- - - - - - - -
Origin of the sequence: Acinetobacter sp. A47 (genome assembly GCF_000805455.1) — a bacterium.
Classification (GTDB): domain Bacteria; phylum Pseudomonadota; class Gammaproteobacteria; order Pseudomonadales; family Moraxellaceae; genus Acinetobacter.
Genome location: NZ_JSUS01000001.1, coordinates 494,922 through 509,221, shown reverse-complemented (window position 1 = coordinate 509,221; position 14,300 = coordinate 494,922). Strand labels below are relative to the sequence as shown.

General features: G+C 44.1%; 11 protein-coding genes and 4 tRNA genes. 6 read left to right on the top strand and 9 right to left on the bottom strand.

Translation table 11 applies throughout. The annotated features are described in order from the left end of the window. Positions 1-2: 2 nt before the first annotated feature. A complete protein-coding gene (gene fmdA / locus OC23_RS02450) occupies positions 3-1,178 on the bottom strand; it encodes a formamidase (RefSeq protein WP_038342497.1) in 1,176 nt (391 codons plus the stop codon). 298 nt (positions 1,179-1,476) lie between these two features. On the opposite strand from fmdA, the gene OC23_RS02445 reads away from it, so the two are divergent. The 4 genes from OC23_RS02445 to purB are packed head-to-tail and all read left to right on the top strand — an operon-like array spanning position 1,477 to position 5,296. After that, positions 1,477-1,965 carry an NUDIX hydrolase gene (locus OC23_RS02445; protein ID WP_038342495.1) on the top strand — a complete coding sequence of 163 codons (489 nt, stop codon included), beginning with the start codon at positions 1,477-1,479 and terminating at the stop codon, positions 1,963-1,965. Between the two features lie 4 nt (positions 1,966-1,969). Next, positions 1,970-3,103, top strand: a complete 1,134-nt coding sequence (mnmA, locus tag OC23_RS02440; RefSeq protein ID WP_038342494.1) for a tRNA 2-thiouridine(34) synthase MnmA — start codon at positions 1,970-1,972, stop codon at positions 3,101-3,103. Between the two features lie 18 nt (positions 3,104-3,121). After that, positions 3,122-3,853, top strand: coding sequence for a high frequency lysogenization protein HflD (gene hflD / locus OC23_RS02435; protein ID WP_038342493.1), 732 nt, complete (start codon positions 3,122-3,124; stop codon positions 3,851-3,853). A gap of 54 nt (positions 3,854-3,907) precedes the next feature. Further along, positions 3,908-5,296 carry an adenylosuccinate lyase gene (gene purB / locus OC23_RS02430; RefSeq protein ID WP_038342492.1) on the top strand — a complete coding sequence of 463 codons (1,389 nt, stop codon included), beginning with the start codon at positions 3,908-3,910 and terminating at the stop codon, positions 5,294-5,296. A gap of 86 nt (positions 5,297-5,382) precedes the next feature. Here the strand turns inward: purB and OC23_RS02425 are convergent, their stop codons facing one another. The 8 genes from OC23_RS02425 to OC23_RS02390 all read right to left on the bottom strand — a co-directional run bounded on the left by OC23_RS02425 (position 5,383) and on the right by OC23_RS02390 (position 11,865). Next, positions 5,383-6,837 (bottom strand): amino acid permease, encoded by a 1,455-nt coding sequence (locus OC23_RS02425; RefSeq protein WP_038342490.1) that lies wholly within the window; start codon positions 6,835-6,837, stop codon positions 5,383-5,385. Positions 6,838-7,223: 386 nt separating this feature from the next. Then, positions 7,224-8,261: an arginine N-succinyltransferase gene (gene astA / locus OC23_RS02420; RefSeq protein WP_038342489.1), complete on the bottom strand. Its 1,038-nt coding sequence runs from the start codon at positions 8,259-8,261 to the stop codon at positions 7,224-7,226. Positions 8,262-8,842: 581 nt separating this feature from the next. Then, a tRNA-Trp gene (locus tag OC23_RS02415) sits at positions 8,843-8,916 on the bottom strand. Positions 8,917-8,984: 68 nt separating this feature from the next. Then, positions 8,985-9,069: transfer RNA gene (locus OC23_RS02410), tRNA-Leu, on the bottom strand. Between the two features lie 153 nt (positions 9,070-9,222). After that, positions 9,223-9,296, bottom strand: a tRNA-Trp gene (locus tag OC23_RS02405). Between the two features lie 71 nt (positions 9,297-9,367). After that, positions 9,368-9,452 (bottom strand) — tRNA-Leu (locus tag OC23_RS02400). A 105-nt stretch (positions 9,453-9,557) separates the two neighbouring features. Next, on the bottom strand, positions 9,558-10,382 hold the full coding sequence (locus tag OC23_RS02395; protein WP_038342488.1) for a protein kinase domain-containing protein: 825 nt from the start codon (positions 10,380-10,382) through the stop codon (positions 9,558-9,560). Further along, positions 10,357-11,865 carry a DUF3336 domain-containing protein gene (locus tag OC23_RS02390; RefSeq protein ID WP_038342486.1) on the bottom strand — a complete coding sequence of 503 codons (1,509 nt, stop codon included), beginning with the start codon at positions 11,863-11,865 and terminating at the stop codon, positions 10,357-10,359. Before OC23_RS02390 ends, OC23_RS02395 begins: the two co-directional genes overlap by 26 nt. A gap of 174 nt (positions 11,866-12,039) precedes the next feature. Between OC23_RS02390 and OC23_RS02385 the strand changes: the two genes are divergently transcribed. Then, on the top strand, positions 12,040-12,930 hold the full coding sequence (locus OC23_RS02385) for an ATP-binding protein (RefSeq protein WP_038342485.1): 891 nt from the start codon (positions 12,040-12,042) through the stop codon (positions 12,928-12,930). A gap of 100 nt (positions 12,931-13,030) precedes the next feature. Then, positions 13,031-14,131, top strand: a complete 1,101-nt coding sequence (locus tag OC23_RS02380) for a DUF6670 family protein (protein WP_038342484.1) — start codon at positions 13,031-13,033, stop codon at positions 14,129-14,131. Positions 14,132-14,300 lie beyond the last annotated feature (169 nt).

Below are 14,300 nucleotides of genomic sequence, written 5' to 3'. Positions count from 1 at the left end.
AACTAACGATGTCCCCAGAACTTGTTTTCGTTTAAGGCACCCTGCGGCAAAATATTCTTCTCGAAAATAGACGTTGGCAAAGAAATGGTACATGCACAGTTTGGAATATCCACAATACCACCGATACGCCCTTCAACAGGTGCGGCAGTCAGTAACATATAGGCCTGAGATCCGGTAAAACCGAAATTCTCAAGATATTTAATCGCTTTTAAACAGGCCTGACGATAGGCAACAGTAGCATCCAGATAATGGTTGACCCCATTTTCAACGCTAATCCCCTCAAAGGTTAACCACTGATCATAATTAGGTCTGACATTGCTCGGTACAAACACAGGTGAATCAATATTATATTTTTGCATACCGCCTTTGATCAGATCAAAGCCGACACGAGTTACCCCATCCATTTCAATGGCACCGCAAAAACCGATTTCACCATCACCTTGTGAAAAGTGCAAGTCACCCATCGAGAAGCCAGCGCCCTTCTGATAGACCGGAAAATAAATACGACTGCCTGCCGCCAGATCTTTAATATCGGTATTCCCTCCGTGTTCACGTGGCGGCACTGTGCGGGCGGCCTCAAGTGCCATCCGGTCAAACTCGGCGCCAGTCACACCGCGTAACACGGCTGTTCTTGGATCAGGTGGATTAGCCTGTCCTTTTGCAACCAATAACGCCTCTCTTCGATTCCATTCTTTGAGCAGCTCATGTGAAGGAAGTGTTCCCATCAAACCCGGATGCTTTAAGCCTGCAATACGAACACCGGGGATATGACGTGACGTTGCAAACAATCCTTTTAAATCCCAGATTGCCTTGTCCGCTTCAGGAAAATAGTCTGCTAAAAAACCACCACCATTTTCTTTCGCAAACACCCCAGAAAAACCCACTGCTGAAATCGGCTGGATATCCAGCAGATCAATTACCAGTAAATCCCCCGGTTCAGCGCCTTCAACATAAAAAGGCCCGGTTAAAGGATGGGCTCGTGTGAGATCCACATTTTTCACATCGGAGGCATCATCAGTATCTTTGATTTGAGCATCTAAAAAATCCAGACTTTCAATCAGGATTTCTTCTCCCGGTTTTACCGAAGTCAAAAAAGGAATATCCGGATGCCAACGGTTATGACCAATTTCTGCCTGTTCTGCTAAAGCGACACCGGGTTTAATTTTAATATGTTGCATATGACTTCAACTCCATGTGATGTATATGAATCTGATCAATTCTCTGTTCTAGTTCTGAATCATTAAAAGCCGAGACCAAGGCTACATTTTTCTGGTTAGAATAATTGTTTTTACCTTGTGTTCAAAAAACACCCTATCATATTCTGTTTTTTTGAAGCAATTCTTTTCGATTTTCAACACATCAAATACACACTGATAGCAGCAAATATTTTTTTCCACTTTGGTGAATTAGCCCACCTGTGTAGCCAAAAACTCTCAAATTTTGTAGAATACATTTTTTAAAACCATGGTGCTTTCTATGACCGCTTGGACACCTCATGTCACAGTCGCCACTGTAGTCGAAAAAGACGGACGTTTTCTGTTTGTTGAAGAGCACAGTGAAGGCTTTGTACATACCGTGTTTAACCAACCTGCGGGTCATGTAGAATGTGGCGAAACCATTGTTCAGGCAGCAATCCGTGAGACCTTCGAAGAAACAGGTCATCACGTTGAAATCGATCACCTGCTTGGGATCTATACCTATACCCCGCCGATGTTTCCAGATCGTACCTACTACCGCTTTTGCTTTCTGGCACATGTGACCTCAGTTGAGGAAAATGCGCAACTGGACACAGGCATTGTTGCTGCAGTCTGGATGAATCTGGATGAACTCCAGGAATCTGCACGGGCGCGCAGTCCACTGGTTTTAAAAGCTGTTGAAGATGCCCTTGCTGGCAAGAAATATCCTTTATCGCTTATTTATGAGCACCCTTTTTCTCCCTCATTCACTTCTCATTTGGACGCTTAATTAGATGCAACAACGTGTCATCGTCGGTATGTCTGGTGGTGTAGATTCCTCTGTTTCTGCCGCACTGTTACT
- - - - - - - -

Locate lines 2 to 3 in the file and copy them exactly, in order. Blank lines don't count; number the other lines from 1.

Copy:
Classification (GTDB): domain Bacteria; phylum Pseudomonadota; class Gammaproteobacteria; order Pseudomonadales; family Moraxellaceae; genus Acinetobacter.
Genome location: NZ_JSUS01000001.1, coordinates 494,922 through 509,221, shown reverse-complemented (window position 1 = coordinate 509,221; position 14,300 = coordinate 494,922). Strand labels below are relative to the sequence as shown.